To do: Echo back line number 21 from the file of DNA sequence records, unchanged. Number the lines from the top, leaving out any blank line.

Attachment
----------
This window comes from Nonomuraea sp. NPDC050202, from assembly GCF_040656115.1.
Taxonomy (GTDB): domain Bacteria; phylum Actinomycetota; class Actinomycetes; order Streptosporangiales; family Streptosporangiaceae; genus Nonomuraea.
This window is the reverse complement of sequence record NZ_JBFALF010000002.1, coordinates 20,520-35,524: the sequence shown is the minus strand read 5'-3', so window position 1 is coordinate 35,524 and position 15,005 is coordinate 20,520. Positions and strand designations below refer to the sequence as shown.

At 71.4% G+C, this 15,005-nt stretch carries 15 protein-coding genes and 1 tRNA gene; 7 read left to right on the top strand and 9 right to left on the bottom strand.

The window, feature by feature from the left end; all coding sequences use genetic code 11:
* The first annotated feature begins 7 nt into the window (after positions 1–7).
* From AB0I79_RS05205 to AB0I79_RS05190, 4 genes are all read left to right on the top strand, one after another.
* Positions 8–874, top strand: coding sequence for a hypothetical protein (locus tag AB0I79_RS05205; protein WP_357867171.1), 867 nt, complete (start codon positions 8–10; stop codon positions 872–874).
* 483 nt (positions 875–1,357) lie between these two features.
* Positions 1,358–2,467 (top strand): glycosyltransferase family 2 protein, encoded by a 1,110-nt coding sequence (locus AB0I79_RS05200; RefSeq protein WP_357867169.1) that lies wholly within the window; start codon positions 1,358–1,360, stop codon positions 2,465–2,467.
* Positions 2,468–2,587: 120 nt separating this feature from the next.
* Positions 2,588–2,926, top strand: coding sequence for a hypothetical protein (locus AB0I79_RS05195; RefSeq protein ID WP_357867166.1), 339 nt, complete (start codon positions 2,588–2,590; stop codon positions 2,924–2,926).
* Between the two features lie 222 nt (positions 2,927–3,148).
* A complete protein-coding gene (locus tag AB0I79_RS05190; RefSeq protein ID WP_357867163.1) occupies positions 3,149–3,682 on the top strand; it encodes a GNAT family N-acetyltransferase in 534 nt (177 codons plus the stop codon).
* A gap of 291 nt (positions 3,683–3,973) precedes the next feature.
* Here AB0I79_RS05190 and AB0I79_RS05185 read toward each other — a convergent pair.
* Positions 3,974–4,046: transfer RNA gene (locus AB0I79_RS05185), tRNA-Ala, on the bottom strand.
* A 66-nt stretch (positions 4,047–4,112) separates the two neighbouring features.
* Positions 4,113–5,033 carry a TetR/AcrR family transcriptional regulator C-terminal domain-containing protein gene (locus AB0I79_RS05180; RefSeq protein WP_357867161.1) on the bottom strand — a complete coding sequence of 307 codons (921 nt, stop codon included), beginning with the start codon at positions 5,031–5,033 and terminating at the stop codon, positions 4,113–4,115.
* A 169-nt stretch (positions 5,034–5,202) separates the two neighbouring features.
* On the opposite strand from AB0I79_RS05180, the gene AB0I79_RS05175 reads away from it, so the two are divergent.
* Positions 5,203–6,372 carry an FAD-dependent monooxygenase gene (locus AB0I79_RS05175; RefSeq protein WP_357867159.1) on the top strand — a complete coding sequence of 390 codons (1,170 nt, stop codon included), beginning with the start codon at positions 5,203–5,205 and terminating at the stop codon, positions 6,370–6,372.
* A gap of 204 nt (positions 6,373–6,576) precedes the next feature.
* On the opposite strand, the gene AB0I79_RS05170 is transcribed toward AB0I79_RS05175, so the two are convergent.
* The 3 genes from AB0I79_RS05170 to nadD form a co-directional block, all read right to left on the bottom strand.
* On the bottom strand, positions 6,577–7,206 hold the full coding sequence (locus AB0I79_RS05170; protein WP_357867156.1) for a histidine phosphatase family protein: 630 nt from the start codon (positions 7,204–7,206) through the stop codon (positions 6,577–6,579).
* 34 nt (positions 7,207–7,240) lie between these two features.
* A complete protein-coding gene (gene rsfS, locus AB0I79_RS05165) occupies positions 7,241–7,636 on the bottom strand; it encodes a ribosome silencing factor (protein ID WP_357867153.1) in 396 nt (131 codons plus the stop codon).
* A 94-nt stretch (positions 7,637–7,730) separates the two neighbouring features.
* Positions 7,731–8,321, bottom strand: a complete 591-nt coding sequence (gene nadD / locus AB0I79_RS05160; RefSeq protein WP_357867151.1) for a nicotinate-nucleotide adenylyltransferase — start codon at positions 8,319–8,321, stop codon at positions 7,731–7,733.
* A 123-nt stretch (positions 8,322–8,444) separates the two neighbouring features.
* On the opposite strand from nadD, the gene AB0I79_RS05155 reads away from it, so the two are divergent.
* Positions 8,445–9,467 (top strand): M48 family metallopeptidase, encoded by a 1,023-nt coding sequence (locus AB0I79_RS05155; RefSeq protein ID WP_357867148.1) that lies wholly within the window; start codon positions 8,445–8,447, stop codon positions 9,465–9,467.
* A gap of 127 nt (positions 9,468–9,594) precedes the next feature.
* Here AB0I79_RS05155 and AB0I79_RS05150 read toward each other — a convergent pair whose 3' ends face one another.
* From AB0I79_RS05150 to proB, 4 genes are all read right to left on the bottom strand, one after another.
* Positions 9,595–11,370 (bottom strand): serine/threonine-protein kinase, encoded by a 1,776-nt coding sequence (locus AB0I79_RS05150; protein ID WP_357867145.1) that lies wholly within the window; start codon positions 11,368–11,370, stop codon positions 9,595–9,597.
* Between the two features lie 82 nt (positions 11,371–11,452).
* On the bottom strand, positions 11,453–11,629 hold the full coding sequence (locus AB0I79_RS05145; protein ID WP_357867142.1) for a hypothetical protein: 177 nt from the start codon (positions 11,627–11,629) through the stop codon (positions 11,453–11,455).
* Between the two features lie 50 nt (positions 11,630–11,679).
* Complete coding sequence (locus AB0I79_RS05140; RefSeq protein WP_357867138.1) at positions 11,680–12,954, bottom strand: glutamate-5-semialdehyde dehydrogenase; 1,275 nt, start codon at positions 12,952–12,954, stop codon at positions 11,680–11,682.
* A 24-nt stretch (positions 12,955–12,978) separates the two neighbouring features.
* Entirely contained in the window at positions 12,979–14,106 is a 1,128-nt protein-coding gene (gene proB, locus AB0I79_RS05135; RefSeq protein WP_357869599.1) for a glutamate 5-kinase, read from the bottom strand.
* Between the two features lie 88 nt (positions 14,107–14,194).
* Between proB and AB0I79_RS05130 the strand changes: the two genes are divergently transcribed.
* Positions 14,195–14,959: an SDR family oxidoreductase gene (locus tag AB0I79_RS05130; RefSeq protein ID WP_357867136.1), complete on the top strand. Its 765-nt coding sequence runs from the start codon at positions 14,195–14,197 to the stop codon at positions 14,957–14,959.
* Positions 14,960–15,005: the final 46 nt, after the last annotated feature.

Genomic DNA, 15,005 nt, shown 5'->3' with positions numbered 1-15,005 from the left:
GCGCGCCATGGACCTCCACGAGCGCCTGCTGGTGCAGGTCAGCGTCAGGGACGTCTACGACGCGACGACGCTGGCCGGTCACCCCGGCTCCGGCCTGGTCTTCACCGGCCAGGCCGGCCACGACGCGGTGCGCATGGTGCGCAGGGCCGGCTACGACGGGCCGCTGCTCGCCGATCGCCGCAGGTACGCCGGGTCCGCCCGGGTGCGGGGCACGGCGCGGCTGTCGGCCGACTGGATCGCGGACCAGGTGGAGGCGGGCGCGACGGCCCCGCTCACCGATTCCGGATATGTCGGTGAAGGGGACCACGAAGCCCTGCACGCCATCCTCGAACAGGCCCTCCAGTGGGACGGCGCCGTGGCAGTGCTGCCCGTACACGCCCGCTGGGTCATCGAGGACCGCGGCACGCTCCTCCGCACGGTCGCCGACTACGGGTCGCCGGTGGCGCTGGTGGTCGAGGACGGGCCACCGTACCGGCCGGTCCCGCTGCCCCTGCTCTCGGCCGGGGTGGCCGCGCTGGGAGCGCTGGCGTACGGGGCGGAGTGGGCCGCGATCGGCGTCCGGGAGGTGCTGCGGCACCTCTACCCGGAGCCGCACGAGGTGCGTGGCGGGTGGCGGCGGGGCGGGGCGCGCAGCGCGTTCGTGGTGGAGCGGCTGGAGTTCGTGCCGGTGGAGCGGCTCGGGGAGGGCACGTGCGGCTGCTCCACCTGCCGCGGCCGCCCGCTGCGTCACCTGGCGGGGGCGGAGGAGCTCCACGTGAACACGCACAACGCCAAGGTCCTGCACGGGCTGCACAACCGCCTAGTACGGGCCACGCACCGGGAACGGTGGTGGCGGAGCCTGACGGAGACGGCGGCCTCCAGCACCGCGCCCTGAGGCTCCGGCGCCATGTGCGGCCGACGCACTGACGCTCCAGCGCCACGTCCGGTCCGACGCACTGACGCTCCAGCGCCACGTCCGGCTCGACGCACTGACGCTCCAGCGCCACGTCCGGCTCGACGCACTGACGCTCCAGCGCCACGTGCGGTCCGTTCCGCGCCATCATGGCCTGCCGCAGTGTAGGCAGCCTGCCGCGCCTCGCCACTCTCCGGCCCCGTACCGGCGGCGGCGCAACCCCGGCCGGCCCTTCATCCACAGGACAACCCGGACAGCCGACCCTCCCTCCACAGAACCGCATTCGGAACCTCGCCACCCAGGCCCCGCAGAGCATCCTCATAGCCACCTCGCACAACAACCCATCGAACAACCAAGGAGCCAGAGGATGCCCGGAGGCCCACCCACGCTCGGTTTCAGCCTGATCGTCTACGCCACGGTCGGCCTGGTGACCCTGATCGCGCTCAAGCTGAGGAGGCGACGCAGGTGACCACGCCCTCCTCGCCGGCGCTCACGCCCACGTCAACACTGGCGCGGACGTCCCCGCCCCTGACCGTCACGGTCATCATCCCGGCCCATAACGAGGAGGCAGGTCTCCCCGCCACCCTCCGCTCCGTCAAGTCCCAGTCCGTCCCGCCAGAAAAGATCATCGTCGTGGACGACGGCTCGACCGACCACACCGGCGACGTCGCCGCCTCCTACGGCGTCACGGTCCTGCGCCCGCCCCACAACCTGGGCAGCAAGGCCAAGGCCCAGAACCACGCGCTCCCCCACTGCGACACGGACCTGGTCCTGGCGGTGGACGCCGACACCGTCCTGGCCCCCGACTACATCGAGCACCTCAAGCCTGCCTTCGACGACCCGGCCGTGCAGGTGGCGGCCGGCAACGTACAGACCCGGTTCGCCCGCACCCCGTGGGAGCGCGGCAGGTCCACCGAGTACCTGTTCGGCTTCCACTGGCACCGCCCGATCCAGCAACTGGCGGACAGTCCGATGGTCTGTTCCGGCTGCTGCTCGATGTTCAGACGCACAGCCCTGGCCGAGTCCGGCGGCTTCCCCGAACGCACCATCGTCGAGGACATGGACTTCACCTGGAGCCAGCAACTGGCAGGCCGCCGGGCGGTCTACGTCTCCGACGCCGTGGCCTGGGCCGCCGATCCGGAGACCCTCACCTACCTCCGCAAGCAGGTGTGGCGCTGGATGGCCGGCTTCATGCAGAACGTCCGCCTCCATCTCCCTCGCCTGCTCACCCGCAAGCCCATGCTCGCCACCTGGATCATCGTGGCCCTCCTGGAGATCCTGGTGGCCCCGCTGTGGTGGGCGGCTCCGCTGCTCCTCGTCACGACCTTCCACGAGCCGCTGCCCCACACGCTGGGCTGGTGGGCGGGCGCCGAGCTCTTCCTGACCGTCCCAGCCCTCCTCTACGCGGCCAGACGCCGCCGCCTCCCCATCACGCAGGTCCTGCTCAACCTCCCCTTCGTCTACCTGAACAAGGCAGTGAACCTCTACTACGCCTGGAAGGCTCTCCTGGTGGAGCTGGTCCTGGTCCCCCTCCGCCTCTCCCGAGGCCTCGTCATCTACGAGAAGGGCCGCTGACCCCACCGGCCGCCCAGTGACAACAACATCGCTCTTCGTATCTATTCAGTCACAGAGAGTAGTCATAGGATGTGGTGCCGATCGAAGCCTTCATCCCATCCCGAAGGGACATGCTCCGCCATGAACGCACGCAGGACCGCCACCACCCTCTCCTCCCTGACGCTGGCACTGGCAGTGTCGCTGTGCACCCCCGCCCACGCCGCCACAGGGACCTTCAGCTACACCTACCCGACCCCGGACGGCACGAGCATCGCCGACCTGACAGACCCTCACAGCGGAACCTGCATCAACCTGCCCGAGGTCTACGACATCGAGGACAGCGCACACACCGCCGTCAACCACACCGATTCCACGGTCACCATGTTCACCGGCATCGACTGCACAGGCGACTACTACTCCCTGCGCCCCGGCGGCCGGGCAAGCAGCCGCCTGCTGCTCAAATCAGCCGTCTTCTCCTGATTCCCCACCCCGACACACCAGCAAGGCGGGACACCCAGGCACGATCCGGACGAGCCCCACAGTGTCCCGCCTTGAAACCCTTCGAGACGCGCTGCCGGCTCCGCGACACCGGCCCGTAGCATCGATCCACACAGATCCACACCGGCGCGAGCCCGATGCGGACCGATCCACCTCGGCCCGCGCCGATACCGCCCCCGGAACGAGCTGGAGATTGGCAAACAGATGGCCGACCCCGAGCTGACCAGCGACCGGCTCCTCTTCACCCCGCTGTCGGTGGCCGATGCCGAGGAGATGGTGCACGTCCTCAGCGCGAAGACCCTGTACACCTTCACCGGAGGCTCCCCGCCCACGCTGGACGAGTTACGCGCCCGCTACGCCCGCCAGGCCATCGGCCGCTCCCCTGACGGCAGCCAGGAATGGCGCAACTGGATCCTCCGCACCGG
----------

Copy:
* On the opposite strand from AB0I79_RS05180, the gene AB0I79_RS05175 reads away from it, so the two are divergent.